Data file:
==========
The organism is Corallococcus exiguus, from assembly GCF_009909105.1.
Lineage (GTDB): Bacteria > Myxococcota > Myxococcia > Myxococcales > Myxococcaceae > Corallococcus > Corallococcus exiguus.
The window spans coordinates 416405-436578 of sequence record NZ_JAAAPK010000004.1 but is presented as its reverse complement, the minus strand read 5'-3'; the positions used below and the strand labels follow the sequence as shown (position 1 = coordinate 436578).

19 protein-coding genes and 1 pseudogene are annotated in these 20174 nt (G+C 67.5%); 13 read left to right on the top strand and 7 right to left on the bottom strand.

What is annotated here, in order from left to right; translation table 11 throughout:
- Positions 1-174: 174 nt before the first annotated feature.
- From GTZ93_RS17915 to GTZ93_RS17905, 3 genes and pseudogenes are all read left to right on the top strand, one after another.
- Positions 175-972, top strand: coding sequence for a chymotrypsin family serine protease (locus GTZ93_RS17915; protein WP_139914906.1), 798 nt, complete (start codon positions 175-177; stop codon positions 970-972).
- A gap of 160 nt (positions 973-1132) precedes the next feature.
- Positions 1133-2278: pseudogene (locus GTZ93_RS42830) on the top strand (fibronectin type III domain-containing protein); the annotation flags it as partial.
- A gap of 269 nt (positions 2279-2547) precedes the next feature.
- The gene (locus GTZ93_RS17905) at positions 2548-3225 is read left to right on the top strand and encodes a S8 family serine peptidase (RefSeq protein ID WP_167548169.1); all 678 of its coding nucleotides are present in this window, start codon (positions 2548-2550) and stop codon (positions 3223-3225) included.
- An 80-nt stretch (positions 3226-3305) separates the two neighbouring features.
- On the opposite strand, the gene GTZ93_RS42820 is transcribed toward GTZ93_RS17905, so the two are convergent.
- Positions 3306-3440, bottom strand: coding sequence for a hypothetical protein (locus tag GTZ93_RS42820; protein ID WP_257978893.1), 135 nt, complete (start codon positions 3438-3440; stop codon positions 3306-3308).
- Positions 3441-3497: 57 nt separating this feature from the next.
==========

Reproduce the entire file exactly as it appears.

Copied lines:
The organism is Corallococcus exiguus, from assembly GCF_009909105.1.
Lineage (GTDB): Bacteria > Myxococcota > Myxococcia > Myxococcales > Myxococcaceae > Corallococcus > Corallococcus exiguus.
The window spans coordinates 416405-436578 of sequence record NZ_JAAAPK010000004.1 but is presented as its reverse complement, the minus strand read 5'-3'; the positions used below and the strand labels follow the sequence as shown (position 1 = coordinate 436578).

19 protein-coding genes and 1 pseudogene are annotated in these 20174 nt (G+C 67.5%); 13 read left to right on the top strand and 7 right to left on the bottom strand.

What is annotated here, in order from left to right; translation table 11 throughout:
- Positions 1-174: 174 nt before the first annotated feature.
- From GTZ93_RS17915 to GTZ93_RS17905, 3 genes and pseudogenes are all read left to right on the top strand, one after another.
- Positions 175-972, top strand: coding sequence for a chymotrypsin family serine protease (locus GTZ93_RS17915; protein WP_139914906.1), 798 nt, complete (start codon positions 175-177; stop codon positions 970-972).
- A gap of 160 nt (positions 973-1132) precedes the next feature.
- Positions 1133-2278: pseudogene (locus GTZ93_RS42830) on the top strand (fibronectin type III domain-containing protein); the annotation flags it as partial.
- A gap of 269 nt (positions 2279-2547) precedes the next feature.
- The gene (locus GTZ93_RS17905) at positions 2548-3225 is read left to right on the top strand and encodes a S8 family serine peptidase (RefSeq protein ID WP_167548169.1); all 678 of its coding nucleotides are present in this window, start codon (positions 2548-2550) and stop codon (positions 3223-3225) included.
- An 80-nt stretch (positions 3226-3305) separates the two neighbouring features.
- On the opposite strand, the gene GTZ93_RS42820 is transcribed toward GTZ93_RS17905, so the two are convergent.
- Positions 3306-3440, bottom strand: coding sequence for a hypothetical protein (locus tag GTZ93_RS42820; protein ID WP_257978893.1), 135 nt, complete (start codon positions 3438-3440; stop codon positions 3306-3308).
- Positions 3441-3497: 57 nt separating this feature from the next.